This article was originally posted on my brand new blog The Developer's Dungeon
From time to time, as a matter to keep my eye on the market, I look at job postings to check what is out there. To figure out if my skills are still relevant and check what technology is booming in the job market. I often find myself disappointed that everything still remains the same, the same stupid "REQUIREMENTS":
- Master degree in computer science and 7 years of experience.
- Only Software Engineers with ten years of experience to work on a basic web app.
- Seven years of experience in React(it was released in 2013).
- Knowledge of web, mobile, embedded systems.
- Expert .NET developer with knowledge of Java 7, Spring.
- Speaks English, Dutch, French, German is a plus (I live in Belgium, so I guess they consider speaking these 4 languages as something "Normal").
- Under 30 years old, 10+ years experience.
You would think I am making this up but no, this is all real requirements I found on Linkedin the past week. Would anyone of you consider these requirements realistic?, are these even REQUIREMENTS? The reality is that they are not.
In the sausage factory of job postings, a lot of things could happen. They could be built by someone who has no real information or feedback from the tech team, they just gather some of the technologies used, ask for a random number of years of experience, and that is it. In some cases, the tech team actually reviews the postings, but they want what I like to call "The perfect candidate", sure we would all want a guy with 10 years experience that knows our stack perfectly and wants to work for 10 bucks an hour, it is just unrealistic to expect that someone like that will arrive at our door (or that even exists).
The reality is that most of the time you don't need all those requirements to be hired, you just need to have some knowledge to take on the tasks that they give you and make the company some money, at the end that is all that the company is looking for. You also have to consider that even if those are the requirements there are some big chance that no one likes that will answer the search, they will have to pick someone from the bunch of applicants they received and deal with it. Is at that moment when recruiters and the company realizes that the expectations where unrealistic, once those CV start coming in you just do the best you can with what you have.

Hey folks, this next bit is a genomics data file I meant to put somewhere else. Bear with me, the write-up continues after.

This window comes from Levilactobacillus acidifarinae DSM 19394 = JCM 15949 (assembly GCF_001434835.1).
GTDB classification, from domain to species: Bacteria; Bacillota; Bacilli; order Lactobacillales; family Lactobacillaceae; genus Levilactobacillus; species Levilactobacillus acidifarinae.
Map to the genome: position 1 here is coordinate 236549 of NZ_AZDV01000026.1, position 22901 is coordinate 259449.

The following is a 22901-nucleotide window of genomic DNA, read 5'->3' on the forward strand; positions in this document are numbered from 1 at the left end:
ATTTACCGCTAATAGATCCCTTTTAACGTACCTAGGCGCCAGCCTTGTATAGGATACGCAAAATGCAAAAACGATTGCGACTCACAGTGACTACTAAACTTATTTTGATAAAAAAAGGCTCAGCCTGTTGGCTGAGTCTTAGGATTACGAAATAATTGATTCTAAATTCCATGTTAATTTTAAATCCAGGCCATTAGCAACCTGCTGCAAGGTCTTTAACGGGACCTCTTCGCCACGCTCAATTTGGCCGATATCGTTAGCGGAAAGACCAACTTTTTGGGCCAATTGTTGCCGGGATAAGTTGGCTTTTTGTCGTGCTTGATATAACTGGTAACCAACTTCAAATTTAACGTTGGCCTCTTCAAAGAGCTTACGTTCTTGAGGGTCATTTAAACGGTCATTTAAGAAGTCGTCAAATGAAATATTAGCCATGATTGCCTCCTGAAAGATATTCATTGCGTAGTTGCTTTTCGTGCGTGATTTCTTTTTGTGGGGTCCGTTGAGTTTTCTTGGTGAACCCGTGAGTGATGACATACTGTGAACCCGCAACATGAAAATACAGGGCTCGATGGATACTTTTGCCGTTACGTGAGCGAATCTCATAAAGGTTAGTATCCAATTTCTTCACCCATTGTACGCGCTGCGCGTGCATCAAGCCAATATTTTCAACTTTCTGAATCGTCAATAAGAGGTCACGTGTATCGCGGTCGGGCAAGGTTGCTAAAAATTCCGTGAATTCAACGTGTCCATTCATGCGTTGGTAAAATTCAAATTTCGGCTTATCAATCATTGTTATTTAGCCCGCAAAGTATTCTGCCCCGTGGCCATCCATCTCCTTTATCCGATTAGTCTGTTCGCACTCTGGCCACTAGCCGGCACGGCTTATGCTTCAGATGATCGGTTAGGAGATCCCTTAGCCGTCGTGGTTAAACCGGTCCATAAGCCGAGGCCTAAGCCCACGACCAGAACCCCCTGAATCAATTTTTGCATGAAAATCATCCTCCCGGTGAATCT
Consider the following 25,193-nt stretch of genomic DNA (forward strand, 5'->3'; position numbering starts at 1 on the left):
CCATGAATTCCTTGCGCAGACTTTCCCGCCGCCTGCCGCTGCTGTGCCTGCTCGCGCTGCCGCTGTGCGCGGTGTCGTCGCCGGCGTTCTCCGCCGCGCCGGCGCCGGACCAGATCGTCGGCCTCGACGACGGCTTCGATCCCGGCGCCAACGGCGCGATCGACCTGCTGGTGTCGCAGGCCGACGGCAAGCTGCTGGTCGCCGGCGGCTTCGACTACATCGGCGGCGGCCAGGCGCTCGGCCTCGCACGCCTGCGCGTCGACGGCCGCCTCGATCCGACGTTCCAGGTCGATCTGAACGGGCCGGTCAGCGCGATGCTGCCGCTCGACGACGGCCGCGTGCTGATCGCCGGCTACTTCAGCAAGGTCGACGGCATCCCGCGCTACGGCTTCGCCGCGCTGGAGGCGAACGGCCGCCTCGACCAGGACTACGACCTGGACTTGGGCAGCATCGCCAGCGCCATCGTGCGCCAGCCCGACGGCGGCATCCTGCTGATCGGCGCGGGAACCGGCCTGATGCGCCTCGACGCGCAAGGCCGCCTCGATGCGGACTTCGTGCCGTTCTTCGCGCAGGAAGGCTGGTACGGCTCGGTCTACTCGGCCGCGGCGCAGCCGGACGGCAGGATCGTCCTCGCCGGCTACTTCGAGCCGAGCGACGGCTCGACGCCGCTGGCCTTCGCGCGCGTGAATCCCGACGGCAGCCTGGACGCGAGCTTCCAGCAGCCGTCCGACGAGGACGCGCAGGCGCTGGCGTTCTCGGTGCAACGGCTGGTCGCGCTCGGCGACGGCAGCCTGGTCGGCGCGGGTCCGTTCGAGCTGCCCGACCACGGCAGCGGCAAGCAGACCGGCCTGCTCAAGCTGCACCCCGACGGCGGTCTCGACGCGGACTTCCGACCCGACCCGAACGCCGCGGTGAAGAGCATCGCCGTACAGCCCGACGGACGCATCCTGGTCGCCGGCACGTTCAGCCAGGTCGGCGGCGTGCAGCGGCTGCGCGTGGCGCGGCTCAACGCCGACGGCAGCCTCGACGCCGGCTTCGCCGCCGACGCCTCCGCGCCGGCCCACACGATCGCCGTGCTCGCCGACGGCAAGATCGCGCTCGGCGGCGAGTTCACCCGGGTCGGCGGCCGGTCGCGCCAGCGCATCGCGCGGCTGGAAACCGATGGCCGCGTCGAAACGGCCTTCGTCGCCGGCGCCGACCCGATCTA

I am not saying that you should apply for a senior position if you just started (although the worst thing that can happen is that they don't call you back, that is not so bad right?), but you should apply to every single job you think you can do even you don't meet all the requirements. Maybe you have less experience than what they are looking for, or you just speak English, or you worked with a different stack for many years and you want to make a switch. Just apply, nothing can or will go wrong, again the worst thing that can happen is that they don't answer back, on the other hand, you could end up being hired for a sweet job you would not dream to get in a million years.
Let's say they call you, you get the interview, everything is in your hands now, be straight up honest. Talk about the things you liked from the company and their product, what are you missing according to the job posting but why you think you can still do the job, don't forget to emphasize what can you bring to the table that it could be beneficial for them. I always talk about technology-agnostic knowledge, stuff that is not specific to the stack you are working on, like software architecture, now is time to mention everything that will make you take that new job and be productive in the shortest amount of time possible.
As someone who had been on the other side of the interview process (as an interviewer), I give more value to the willingness to learn and passion than to practical experience with certain tech or a college degree. I want to get to know you and see if we could work together to achieve a specific goal, if you can prove that to me, I will be more than happy to work with you no matter which requirements did you met and which ones you didn't from this "Perfect candidate" that unfortunately most of the companies ask for.